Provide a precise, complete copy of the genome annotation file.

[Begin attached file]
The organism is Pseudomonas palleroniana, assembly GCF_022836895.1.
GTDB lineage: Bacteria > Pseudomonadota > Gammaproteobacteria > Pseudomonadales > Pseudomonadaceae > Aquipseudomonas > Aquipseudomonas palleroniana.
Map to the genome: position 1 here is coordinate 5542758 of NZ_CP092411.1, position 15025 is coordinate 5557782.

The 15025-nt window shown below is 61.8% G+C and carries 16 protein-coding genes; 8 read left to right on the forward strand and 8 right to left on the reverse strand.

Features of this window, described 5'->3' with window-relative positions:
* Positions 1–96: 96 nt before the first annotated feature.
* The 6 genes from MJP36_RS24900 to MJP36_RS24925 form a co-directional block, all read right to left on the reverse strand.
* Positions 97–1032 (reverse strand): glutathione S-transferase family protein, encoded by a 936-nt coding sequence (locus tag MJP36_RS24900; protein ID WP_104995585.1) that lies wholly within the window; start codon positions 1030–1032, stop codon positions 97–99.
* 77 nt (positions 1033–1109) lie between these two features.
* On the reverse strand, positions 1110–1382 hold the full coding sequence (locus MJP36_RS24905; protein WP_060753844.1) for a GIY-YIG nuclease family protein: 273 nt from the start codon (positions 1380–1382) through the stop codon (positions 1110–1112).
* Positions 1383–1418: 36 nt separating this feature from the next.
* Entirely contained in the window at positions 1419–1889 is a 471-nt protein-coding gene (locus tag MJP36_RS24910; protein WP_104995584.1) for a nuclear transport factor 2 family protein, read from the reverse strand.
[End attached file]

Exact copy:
The organism is Pseudomonas palleroniana, assembly GCF_022836895.1.
GTDB lineage: Bacteria > Pseudomonadota > Gammaproteobacteria > Pseudomonadales > Pseudomonadaceae > Aquipseudomonas > Aquipseudomonas palleroniana.
Map to the genome: position 1 here is coordinate 5542758 of NZ_CP092411.1, position 15025 is coordinate 5557782.

The 15025-nt window shown below is 61.8% G+C and carries 16 protein-coding genes; 8 read left to right on the forward strand and 8 right to left on the reverse strand.

Features of this window, described 5'->3' with window-relative positions:
* Positions 1–96: 96 nt before the first annotated feature.
* The 6 genes from MJP36_RS24900 to MJP36_RS24925 form a co-directional block, all read right to left on the reverse strand.
* Positions 97–1032 (reverse strand): glutathione S-transferase family protein, encoded by a 936-nt coding sequence (locus tag MJP36_RS24900; protein ID WP_104995585.1) that lies wholly within the window; start codon positions 1030–1032, stop codon positions 97–99.
* 77 nt (positions 1033–1109) lie between these two features.
* On the reverse strand, positions 1110–1382 hold the full coding sequence (locus MJP36_RS24905; protein WP_060753844.1) for a GIY-YIG nuclease family protein: 273 nt from the start codon (positions 1380–1382) through the stop codon (positions 1110–1112).
* Positions 1383–1418: 36 nt separating this feature from the next.
* Entirely contained in the window at positions 1419–1889 is a 471-nt protein-coding gene (locus tag MJP36_RS24910; protein WP_104995584.1) for a nuclear transport factor 2 family protein, read from the reverse strand.